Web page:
Nearly $168,000 owed to county for taxes on personal property
Published 12:01 pm Tuesday, July 20, 2010
More than two-thirds of delinquent personal property tax debt in Warren County has been paid in the past year, but the balance will remain a popular talking point among supervisors as they craft a budget for 2011.
Figures from the Tax Collector’s Office show $168,744.78 is owed on personal property, which means all items within a structure not built onto land, most often inventories kept by a business. Physical structures such as houses and buildings are defined as real property. The total reflects debts and penalties of the 2006 through 2008 tax years and is 68 percent smaller than a year ago when supervisors began a push to collect in the face of shrinking revenue derived from the state.
That push has revealed disagreements between supervisors who approve budgeting based on multiple revenue sources and the sheriff’s department, still designated in state law as the enforcement entity for the “stuff tax” despite the decades that have elapsed since sheriffs in Mississippi collected all taxes.
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“What worries me is that a couple of them owe a pile of money,” District 4 Supervisor Bill Lauderdale said of the remaining slate of 147 parcels owing amounts varying from less than $1,000 to more than $30,000. “It’s not fair to those who pay it. I’m not for people going out of business, but it’s the principle of not paying.”
State law also allows seizures or lockouts if authorities believe the debtor is a flight risk, a process that starts by filing a notice of tax lien with the Circuit Clerk’s Office and issuing a “jeopardy warrant” if the office believes collection of taxes will be jeopardized by delay. Personal property taxes must be paid by Oct. 1 before any court action begins for a current year, Tax Collector Antonia Flaggs Jones said.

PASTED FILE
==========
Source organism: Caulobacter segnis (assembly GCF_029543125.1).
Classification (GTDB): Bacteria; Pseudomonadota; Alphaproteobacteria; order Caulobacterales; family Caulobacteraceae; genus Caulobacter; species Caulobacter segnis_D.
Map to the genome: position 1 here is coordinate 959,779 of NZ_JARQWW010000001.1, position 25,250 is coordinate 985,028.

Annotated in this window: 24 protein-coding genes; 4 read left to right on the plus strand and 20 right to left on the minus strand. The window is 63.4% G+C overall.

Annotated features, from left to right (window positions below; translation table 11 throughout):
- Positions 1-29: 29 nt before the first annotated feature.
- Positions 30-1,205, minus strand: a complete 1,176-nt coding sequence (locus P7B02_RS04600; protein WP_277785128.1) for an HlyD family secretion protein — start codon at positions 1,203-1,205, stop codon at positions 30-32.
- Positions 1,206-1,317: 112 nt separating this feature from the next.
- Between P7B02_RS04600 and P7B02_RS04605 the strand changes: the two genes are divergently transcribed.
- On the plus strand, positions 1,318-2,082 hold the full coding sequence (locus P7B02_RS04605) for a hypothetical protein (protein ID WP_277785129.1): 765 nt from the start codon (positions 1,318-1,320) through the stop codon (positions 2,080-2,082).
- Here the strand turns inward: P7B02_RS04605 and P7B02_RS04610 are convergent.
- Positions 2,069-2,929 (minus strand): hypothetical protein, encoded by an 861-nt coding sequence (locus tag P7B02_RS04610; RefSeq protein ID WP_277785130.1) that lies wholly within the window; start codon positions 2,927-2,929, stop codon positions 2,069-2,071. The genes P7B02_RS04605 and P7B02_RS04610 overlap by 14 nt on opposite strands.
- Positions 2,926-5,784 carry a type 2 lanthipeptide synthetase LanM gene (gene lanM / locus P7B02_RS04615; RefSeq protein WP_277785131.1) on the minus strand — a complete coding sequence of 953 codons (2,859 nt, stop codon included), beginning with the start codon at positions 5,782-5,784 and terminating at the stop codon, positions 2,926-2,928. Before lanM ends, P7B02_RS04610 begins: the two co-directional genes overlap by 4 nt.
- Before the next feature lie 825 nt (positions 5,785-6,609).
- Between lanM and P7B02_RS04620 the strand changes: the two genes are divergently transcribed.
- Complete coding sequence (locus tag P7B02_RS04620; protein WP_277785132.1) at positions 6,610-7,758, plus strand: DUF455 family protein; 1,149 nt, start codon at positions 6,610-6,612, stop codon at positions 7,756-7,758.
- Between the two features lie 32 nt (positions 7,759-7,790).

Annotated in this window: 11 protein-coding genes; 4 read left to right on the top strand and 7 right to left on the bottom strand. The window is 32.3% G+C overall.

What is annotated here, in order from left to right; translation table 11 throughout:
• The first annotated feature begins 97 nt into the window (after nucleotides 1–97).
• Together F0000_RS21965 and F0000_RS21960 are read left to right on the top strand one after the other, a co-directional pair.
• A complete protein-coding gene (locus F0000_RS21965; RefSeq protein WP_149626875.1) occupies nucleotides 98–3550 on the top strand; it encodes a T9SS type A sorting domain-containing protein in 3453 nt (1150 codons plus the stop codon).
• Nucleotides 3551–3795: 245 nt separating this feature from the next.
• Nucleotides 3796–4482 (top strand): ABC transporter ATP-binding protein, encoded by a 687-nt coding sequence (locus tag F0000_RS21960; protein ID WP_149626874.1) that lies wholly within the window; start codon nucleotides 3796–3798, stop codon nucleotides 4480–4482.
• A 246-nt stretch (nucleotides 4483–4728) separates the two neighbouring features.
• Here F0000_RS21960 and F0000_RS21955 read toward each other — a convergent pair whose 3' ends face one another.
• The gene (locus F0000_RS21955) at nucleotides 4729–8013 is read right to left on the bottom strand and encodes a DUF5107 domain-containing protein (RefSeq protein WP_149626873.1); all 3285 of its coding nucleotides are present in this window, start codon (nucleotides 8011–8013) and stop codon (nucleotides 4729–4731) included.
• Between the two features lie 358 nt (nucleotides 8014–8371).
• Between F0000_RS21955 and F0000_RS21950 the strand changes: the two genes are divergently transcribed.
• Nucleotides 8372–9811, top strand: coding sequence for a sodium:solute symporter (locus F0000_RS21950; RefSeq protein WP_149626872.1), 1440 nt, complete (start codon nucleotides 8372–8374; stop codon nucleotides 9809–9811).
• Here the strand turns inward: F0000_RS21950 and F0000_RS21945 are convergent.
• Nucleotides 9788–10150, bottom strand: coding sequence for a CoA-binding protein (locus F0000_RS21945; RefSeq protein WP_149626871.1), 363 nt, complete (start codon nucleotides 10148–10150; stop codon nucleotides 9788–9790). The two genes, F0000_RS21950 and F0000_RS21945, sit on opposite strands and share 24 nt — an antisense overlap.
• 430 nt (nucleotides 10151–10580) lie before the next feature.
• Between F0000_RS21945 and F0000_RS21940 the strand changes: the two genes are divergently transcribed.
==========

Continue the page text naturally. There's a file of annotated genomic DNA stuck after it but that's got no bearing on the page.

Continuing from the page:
Once served, any personal property seized can be sold at public auction until all the debt and related expenses are satisfied. No padlocks have been affixed to any businesses this year, as Sheriff Martin Pace has chosen to apply the law in an advisory way instead of a punitive one.
Jones said 90 such liens filed in court covered 2008, and that the total of liens has not varied much in her 15 years working in the tax collector’s office.
Pace indicated the job of organizing the warrants for service has continued, though at a clip slower than the liens. Of 57 warrants reported to have been considered this fiscal year, deputies attempted to serve at least 32 of them, officials said. The department acknowledged the other 25 await determination on whether it’s feasible to pursue them.
“A lot of papers we’ve gotten is where the business no longer exists,” Pace said, placing an emphasis on cases he said are too tough to enforce due to logistics. “On those one person owns the building and someone else had the business, there’s no way to contact them. We’re not driving to Orlando to serve one.”
In May, an attorney general’s opinion requested by the county — at Pace’s behest — reaffirmed the little-used state law’s intent to have the sheriff as the enforcement arm on personal property taxes.